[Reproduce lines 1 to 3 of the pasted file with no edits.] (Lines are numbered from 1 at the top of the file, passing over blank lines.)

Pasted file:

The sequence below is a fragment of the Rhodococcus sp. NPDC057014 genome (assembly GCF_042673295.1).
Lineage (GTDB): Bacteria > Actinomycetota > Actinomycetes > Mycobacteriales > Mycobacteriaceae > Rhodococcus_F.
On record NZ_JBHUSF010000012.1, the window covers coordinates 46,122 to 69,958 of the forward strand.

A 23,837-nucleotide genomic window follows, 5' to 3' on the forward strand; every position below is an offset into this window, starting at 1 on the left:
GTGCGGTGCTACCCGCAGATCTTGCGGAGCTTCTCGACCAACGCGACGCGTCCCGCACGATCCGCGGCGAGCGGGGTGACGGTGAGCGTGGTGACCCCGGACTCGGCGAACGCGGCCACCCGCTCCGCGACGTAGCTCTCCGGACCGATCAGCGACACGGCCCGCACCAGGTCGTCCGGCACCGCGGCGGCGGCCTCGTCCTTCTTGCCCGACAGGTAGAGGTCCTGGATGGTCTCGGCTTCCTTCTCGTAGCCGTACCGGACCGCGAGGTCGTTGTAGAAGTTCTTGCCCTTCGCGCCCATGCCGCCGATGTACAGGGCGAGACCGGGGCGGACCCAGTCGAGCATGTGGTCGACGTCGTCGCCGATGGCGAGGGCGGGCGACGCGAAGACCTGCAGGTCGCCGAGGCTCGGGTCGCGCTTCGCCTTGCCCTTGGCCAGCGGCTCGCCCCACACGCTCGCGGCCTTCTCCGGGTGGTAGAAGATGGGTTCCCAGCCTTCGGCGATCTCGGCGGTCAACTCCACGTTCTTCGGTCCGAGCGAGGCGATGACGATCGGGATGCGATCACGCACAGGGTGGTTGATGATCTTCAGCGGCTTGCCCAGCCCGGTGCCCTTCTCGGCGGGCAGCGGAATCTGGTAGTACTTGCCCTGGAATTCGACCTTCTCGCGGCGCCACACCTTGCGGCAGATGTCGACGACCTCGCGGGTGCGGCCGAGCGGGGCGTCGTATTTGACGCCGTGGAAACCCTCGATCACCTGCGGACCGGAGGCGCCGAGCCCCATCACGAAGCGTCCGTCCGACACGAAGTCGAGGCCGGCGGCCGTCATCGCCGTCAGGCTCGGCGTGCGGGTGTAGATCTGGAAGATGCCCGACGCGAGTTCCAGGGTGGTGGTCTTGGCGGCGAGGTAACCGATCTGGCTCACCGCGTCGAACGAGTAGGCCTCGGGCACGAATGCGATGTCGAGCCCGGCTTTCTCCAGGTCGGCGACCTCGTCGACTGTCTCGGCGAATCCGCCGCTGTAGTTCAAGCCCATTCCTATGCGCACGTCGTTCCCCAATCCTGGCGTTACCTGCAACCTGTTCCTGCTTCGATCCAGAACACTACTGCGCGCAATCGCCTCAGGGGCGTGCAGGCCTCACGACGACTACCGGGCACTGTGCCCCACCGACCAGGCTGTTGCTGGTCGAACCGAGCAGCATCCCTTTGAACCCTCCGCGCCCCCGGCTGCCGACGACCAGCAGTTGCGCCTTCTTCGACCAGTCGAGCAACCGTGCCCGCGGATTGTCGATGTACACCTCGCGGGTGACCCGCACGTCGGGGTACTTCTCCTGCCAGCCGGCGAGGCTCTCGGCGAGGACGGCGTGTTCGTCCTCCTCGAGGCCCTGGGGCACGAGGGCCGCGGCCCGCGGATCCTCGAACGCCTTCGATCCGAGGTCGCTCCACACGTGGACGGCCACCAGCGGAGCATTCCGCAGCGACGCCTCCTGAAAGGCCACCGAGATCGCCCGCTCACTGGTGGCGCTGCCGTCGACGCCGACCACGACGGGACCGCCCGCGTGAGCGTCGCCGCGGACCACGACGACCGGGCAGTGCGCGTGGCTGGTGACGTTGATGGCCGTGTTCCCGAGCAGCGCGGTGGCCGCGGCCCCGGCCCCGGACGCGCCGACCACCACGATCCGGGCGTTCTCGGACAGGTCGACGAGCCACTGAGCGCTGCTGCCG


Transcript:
The sequence below is a fragment of the Rhodococcus sp. NPDC057014 genome (assembly GCF_042673295.1).
Lineage (GTDB): Bacteria > Actinomycetota > Actinomycetes > Mycobacteriales > Mycobacteriaceae > Rhodococcus_F.
On record NZ_JBHUSF010000012.1, the window covers coordinates 46,122 to 69,958 of the forward strand.